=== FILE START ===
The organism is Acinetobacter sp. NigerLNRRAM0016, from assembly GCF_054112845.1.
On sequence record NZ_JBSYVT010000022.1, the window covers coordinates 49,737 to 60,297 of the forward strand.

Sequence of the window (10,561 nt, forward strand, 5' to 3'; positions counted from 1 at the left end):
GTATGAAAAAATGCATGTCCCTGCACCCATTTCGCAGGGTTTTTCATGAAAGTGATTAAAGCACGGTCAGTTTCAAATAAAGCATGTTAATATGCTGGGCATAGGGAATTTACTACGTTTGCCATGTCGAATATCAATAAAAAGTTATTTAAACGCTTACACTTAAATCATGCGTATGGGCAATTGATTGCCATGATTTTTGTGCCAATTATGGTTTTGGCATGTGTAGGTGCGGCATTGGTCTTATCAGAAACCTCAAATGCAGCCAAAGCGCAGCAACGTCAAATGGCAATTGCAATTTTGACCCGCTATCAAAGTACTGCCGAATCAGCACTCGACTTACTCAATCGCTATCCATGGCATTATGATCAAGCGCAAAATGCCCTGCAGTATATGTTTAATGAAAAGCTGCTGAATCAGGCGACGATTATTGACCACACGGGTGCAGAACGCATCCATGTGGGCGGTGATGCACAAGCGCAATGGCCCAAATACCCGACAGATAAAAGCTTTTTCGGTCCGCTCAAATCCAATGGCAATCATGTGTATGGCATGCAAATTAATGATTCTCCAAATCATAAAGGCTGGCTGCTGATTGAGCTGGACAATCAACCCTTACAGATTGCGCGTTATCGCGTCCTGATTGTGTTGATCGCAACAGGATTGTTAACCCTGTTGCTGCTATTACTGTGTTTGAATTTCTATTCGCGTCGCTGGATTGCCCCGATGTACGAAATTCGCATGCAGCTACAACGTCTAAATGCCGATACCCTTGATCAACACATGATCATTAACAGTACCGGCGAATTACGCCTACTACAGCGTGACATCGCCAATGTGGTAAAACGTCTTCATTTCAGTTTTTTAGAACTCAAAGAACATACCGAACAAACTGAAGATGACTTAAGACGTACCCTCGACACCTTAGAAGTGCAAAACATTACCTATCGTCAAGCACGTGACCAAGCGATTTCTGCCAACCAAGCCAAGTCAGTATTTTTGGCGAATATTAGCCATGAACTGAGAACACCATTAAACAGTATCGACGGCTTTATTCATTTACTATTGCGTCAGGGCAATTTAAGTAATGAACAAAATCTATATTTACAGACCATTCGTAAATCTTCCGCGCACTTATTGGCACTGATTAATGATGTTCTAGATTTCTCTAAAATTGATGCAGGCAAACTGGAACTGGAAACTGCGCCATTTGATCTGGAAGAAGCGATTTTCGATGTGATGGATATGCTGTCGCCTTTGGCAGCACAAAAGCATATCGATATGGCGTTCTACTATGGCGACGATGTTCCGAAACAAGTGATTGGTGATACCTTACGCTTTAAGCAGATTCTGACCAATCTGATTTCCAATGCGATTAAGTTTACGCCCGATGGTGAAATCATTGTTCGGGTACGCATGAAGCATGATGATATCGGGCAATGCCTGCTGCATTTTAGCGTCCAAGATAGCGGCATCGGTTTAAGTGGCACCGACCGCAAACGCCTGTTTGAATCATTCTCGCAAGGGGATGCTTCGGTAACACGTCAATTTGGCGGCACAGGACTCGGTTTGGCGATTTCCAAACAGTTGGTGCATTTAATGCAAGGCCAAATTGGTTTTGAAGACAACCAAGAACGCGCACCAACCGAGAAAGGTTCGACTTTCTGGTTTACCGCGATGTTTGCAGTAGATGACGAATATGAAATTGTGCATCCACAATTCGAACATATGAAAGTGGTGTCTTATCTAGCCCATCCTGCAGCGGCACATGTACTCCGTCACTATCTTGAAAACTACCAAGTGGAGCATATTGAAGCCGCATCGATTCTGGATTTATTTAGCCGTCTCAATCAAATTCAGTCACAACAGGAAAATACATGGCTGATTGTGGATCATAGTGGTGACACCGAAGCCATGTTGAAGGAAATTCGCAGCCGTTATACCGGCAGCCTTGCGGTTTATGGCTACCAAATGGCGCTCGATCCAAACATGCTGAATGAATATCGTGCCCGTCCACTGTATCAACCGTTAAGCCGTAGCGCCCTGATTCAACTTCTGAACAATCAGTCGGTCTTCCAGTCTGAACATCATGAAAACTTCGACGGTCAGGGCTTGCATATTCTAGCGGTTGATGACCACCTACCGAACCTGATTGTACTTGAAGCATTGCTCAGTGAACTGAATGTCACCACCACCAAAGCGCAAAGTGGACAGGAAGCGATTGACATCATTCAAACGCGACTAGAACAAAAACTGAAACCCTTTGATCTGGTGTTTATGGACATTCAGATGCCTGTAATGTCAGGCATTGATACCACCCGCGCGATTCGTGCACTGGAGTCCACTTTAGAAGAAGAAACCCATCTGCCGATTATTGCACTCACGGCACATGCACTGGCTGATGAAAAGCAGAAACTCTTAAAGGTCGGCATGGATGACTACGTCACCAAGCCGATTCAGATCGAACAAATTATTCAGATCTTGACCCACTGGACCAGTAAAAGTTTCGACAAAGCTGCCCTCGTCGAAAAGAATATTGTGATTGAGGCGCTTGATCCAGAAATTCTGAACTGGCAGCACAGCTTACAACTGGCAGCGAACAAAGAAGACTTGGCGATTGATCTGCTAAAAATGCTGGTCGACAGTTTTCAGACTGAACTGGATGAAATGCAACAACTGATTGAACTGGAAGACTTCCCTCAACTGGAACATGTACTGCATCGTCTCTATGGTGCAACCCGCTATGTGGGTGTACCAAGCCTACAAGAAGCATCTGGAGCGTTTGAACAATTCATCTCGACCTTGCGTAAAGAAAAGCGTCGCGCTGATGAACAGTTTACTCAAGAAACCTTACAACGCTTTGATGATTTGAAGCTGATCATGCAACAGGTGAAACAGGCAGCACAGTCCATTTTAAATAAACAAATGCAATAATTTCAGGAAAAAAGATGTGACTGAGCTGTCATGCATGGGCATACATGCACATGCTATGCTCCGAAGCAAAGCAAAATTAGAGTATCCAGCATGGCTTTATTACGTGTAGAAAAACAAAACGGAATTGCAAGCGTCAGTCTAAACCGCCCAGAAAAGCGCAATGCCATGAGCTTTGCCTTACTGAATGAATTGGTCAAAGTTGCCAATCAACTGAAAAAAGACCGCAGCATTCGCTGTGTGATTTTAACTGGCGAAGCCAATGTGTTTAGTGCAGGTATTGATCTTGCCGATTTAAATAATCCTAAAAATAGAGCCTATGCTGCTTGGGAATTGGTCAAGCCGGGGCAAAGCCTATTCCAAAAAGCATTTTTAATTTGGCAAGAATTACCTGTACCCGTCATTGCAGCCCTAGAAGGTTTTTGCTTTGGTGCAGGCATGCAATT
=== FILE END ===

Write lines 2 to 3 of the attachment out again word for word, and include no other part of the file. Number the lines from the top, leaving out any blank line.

On sequence record NZ_JBSYVT010000022.1, the window covers coordinates 49,737 to 60,297 of the forward strand.

Sequence of the window (10,561 nt, forward strand, 5' to 3'; positions counted from 1 at the left end):